One of retired Formula 1 driver David Coulthard’s most memorable moments of his racing career was in 2000 at Magny-Cours when he famously gave Michael Schumacher the finger while he passed him to take the lead and win the race.
Coulthard is still very much involved in the sport, as a BBC F1 TV commentator and pundit, as well as team consultant to Red Bull Racing and Toro Rosso. He was in Singapore last week at the Infiniti Dynamic Drive event at Changi Exhibition Centre, where I got the chance to speak with him…
How is life after Formula 1?
The salary’s not as good but life after F1 is good. I didn’t fear the day I retired and was always prepared. I’m someone who needs to be busy so I had contracts ready for me when I retired.
Do you miss driving?
I’ve not missed driving because sports is something that happens during a period of your life and not something you can do until you are 65 years old, unless it’s a less physically demanding sport unlike F1. I’m not a young man anymore and my journey is complete. In fact, I didn’t feel anything when I watched the 2009 Melbourne Grand Prix, the first F1 race after my retirement.
How did you know it was time to retire?
You start to think about it — the minute you start to think then you know it’s time. I did 15 seasons of F1 and there was never a quiet period. I was always with a top team and that was a lot more demanding on your time.
If given a chance to make a comeback to F1, will you?
No, the journey’s done. I’m not going to win a championship if I come back. I’m not motivated to take that challenge and the opportunity is not there for me to take that challenge. I’m incredibly lucky that I still get do some hobby racing at DTM and I run Red Bull Racing’s show car. It’s not the same as the cars they are driving in F1 but it still reminds you of how special these cars are.
Do you think Michael Schumacher should continue racing?
I think he should do whatever it is that he wants to do. If Mercedes gives him the opportunity then yeah absolutely, it is his decision. But what I think is, it’s quite clear Michael has not adapted to this modern F1, to the same level that he was able to perform in his first part of his career.
What do you think of this season?
If you are a Red Bull fan, it’s perfect. If you’re not a Red Bull fan you’d probably be disappointed. It is remarkable what Red Bull is doing. People like Ferrari and McLaren are car manufacturer teams and they have to win in F1, but the fact that they are trying to find a way to beat Red Bull, that shows what a great achievement it is.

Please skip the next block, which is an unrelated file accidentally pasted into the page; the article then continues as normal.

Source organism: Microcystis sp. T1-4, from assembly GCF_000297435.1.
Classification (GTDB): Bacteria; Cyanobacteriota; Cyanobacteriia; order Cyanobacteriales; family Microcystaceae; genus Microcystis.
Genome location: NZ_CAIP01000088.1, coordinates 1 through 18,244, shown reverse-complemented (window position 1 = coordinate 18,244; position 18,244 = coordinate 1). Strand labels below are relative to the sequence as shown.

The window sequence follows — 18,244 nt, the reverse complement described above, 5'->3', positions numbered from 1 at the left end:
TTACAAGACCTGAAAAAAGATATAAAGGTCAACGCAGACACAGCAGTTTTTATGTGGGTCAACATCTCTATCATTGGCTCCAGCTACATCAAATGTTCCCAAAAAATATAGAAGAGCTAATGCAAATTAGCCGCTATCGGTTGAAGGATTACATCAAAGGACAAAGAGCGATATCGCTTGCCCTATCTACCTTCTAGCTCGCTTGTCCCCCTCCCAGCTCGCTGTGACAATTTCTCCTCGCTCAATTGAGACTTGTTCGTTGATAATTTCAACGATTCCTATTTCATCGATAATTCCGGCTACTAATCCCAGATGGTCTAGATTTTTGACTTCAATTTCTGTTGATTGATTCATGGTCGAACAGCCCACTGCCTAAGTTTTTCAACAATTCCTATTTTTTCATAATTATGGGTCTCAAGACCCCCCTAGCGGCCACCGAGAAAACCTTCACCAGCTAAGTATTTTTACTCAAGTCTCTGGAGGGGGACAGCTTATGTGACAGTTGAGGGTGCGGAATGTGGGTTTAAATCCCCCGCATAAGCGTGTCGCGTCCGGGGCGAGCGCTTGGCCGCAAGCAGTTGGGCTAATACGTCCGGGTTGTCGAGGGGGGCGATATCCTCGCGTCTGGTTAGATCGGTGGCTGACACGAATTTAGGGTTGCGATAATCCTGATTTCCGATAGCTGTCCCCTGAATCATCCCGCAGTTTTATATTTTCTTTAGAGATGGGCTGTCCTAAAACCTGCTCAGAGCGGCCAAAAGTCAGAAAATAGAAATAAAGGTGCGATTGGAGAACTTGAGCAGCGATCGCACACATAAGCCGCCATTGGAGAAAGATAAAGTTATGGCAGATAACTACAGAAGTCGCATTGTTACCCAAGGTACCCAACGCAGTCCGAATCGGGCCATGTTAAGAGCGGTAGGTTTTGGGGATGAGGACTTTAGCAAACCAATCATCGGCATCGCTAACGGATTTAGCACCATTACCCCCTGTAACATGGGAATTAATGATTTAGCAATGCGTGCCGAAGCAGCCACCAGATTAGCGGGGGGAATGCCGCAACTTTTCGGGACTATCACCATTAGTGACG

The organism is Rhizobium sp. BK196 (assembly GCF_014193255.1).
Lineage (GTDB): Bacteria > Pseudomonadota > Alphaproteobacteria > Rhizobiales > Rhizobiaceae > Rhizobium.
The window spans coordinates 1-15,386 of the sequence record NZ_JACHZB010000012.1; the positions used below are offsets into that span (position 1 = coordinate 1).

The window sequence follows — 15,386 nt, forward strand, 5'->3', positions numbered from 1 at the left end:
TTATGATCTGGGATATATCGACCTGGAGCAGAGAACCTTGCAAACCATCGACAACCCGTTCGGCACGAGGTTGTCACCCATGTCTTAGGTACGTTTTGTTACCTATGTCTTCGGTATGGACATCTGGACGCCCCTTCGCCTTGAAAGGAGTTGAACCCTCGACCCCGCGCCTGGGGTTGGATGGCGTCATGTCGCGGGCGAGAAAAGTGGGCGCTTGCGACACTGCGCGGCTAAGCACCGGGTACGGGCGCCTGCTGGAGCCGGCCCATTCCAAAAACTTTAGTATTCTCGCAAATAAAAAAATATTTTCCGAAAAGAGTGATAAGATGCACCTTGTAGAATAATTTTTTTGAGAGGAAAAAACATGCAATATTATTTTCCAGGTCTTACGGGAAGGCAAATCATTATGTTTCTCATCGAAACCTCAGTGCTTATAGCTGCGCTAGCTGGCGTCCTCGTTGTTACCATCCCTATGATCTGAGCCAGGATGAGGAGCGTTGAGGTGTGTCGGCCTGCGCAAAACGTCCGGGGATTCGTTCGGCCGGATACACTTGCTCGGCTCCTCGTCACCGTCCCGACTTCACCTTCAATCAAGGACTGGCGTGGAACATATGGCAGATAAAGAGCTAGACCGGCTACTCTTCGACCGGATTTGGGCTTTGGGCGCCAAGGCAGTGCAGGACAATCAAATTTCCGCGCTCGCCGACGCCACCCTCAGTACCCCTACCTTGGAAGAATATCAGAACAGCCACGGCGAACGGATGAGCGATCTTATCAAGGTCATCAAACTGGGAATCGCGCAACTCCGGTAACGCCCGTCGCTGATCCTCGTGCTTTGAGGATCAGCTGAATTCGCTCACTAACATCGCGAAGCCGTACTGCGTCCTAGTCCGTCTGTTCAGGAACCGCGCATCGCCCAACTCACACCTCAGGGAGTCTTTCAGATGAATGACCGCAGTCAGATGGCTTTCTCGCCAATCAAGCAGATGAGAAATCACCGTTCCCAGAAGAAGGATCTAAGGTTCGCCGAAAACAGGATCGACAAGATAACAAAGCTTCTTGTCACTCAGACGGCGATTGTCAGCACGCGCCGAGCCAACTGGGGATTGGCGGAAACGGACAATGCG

What do you think of women drivers in general?
Women are better drivers; there are less insurance claims from women. But one thing — they have to stop putting mascara while they are driving.
Should there be more night races?
The standard format of having the race in the day is well understood. Majority of the races are in Europe and are in the day. If we change it to night, then everyone will have to stay over to Monday and that means increasing costs and also people have to take time off work or spend time away from family. What about more night races in Asia? In terms of climate, that’s fine as night is cooler. But it would be a bit of a disaster for European broadcasters as the race goes on until 5am in the morning.
What do you love most about F1?
What I would always love most about F1 is working with the engineers. You don’t need to be in F1 to race. I’ve always enjoyed working with someone who’s able to design and create something you need as a driver.
What did you not like most about F1?
Don’t take this the wrong way — but the thing I didn’t enjoy about F1 is maybe the media. Now I am on that side of the table as media, but I try to bear in mind the position of the drivers. For sports people, you just want to compete. If you can be paid to compete that’s great. And if you didn’t have to do all the promotional side of things — then that’s Heaven isn’t it?